2002 Grand Prize Winner

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Science  22 Nov 2002:
Vol. 298, Issue 5598, pp. 1568
DOI: 10.1126/science.298.5598.1568

Jared Rutter was born in a small Utah town in 1973, where he stayed until graduating from high school in 1991. After spending 2 years in Scotland, he attended Brigham Young University in Provo, Utah, and graduated in 1996 with a bachelor's degree in molecular biology. He went to Dallas, Texas, to pursue graduate studies at the University of Texas Southwestern Medical Center in the molecular biophysics graduate program. Under the guidance of Steve McKnight, Dr. Rutter studied the regulation and function of two proteins involved in sensing metabolic status and controlling cellular biology. After receiving his Ph.D., Dr. Rutter was appointed as the Sara and Frank McKnight Independent Fellow of Biochemistry at the University of Texas Southwestern. Dr. Rutter and his wife Deena, who is a successful artist, have three energetic young boys.

Jared Rutter

Regional Winners

Europe: Attila Toth, for his essay, “Cohesin and Monopolin: Two Major Determinants of Chromosome Segregation,” based on his research in the laboratory of Kim Nasmyth at the Institute of Molecular Pathology, Vienna, Austria. Dr. Toth was born in 1973 in Nagykanizsa, Hungary. He studied biology and genetics at ELTE (Eötvös Loránd University) in Budapest, Hungary, from 1991 to 1996. He joined Dr. Nasmyth's group and received his Ph.D. from the University of Vienna in 2001. He continued his studies on chromosome segregation as part of a collaboration between the Nasmyth laboratory and the laboratory of John Kilmartin at the MRC Laboratory of Molecular Biology in Cambridge, UK. In 2002 he joined the laboratory of Azim Surani at Wellcome Trust and Cancer Research UK in Cambridge to study meiosis in mice.

The second European regional winner is Olivier Voinnet, for his essay, “Molecular Analysis of Post-Transcriptional Gene Silencing,” reporting research carried out with David Baulcombe's group at the Sainsbury Laboratory, John Innes Centre, Norwich, UK. Dr. Voinnet was born in Paris, France. He has a master's degree in molecular and cellular biology from the University of Paris VI (Pierre et Marie Curie) and an engineering degree in Agronomy from the “grande école” Institut National Agronomique Paris. In 1996 he joined Dr. Baulcombe's group, where he continued as a postdoctoral fellow after obtaining his Ph.D. in 2001. He will continue to address aspects of RNA silencing in his own laboratory at the Institut de Biologie moléculaire des Plantes du CNRS.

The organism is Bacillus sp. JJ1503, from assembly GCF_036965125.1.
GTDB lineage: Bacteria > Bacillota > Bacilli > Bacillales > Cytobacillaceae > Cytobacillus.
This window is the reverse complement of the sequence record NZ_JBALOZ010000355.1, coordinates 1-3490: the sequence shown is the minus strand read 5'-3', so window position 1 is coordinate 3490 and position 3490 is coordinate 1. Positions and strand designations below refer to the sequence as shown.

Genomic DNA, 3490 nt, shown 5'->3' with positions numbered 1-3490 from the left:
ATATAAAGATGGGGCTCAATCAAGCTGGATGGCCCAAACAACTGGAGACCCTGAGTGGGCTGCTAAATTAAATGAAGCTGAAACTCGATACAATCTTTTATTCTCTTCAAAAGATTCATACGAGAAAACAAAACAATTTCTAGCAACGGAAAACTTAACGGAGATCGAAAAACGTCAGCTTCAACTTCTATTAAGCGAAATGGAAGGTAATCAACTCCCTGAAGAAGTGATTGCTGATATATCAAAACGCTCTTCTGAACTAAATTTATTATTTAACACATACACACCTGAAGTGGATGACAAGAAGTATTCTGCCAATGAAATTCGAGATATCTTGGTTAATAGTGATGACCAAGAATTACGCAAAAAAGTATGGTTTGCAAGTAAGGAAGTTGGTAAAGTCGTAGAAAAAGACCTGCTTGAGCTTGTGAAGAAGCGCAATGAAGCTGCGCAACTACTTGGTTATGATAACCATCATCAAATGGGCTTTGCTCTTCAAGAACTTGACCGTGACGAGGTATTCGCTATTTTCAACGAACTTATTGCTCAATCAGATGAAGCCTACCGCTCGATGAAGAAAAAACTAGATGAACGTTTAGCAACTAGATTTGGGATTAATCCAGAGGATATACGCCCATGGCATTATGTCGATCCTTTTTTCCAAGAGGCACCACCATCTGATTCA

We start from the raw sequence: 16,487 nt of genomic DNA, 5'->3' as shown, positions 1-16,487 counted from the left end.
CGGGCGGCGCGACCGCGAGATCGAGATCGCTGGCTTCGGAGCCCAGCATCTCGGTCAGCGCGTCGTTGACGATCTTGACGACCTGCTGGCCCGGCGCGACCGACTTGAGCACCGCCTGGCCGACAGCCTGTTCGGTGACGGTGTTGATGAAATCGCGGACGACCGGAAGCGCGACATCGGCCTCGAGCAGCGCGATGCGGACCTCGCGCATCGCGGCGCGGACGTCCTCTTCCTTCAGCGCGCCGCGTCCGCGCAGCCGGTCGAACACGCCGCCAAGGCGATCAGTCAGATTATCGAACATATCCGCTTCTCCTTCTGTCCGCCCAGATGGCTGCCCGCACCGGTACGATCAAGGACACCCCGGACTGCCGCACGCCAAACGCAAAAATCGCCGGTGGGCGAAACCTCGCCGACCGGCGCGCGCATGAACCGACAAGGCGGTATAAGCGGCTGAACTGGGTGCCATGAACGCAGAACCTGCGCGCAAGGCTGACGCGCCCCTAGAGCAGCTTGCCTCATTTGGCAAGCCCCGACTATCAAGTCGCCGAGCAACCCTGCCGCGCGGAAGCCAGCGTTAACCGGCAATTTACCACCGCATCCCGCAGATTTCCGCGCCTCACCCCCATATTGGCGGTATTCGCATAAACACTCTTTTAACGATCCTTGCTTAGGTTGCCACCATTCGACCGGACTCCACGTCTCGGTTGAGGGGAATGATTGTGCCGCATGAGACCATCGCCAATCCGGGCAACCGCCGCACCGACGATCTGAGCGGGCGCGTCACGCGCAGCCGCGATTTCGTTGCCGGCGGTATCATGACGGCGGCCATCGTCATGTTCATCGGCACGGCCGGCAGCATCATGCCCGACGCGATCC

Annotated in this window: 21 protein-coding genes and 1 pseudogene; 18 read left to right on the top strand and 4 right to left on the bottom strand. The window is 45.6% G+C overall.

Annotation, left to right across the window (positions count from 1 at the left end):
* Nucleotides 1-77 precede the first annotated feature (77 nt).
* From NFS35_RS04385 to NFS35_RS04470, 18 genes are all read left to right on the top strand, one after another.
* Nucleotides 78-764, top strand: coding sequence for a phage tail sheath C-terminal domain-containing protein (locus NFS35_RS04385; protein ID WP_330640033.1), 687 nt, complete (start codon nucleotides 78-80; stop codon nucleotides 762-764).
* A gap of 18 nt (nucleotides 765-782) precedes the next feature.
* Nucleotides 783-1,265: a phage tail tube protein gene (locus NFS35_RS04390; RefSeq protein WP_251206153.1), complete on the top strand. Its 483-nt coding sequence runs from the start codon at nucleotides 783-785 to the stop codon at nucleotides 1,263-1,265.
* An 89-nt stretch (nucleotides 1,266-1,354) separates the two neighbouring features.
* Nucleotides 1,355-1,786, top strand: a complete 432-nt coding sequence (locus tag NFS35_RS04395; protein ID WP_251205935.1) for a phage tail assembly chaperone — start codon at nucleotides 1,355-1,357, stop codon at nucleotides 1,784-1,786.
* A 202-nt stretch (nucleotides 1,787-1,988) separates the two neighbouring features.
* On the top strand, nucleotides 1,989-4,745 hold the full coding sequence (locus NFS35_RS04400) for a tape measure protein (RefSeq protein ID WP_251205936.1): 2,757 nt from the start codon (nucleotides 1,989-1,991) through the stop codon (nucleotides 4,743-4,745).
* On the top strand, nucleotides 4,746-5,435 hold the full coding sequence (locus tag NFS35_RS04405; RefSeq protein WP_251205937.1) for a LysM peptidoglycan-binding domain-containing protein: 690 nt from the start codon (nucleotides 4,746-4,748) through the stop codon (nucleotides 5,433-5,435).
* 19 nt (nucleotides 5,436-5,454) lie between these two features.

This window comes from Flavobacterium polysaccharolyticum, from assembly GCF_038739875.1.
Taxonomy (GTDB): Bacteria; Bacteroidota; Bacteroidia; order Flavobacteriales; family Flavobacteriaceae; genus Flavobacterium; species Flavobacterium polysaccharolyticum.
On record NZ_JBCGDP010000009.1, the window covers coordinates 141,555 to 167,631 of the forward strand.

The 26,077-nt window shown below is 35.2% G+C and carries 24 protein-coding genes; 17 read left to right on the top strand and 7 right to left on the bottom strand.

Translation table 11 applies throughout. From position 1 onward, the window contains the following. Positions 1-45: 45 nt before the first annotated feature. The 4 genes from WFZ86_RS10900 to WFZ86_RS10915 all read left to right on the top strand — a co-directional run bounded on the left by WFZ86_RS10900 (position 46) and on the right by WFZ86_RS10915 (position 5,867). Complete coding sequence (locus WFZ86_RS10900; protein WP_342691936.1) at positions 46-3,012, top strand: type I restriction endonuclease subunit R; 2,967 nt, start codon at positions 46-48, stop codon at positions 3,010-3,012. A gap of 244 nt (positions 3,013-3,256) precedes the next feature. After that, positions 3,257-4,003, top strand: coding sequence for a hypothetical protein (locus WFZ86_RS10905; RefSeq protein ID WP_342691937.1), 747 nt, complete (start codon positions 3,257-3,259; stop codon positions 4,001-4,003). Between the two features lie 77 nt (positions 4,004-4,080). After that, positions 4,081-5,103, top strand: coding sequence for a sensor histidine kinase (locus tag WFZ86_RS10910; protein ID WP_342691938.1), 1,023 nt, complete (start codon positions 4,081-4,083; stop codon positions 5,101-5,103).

North America: Wenying Shou, for her essay, “Want to Play the Finale of Mitosis? RENT Instruments from the Nucleolus First!” based on her doctoral research in the laboratory of Dr. Deshaies at Caltech. For another perspective, see the diary kept by the yeast cells. Dr. Shou was born in Hangzhou, China. She received her BA degree from Pomona College in Claremont, California, in 1993 and a Ph.D. from the California Institute of Technology in 2001. She is currently a Damon Runyon postdoctoral fellow at the Rockefeller University in New York City.

Japan: Mitsutoshi Setou, for his essay, “Cargo Binding Mechanisms of Molecular Motors,” based on his Ph.D. research carried out in the laboratory of Dr. Nobutaka Hirokawa at Tokyo University. Dr. Setou was born in Kagawa, Japan. After graduating as valedictorian from the University of Tokyo School of Medicine, he joined Dr. Hirokawa's laboratory in 1996 and received his Ph.D. from the University of Tokyo Graduate School of Medicine in 2001. He is now a research associate in Dr. Hirokawa's laboratory and a PRESTO (Precursory Research for Embryonic Science and Technology) researcher of the Japan Science and Technology Corporation (JST) at the Mitsubishi Kagaku Institute of Life Science.

The second Japanese regional winner is Hiroshi Takayanagi, for his essay, “How Does the Immune System Break and Protect Bone? Molecular Cross-Talk in Osteoimmunology,” based on his research at the University of Tokyo. Dr. Takayanagi was born in 1965 in Tokyo. He graduated from the Faculty of Medicine, University of Tokyo, in 1990. After 7 years as an orthopaedic surgeon in the University Hospital, he undertook doctoral research on the mechanism and regulation of bone destruction in arthritis in the Department of Orthopaedic Surgery and later the Department of Immunology, University of Tokyo, under the guidance of Dr. Taniguchi. Dr. Takayanagi obtained his Ph.D. from the University of Tokyo in 2001. He is currently an Associate in the Department of Immunology, Graduate School of Medicine, University of Tokyo, and a researcher in the PRESTO program of the JST.

All Other Countries: Raul Mostoslavsky, for his essay, “The Role of Chromatin Structure in the Establishment of κ-Chain Allelic Exclusion.” Dr. Mostoslavsky was born in 1969 in Tucuman, Argentina, and received his M.D. degree in 1993 from the Faculty of Medicine at the National University of Tucuman. He pursued Ph.D. studies at the Hadassah Medical School, The Hebrew University, Jerusalem, under the supervision of Yehudit Bergman and Howard Cedar. Dr. Mostoslavsky received his Ph.D. degree in 2001. He currently holds a postdoctoral position in Professor Alt's laboratory at The Children's Hospital-Harvard Medical School, Boston.

We thank our distinguished panel of judges: Dr. Floyd Bloom (Scripps Clinic and Research Foundation), Dr. Nicholas Hastie (MRC Human Genetics Unit, Edinburgh), Donald Kennedy (Editor-in-Chief, Science), Dr. Richard Losick (Harvard University), and Dr. Suzanne Pfeffer (Stanford University).

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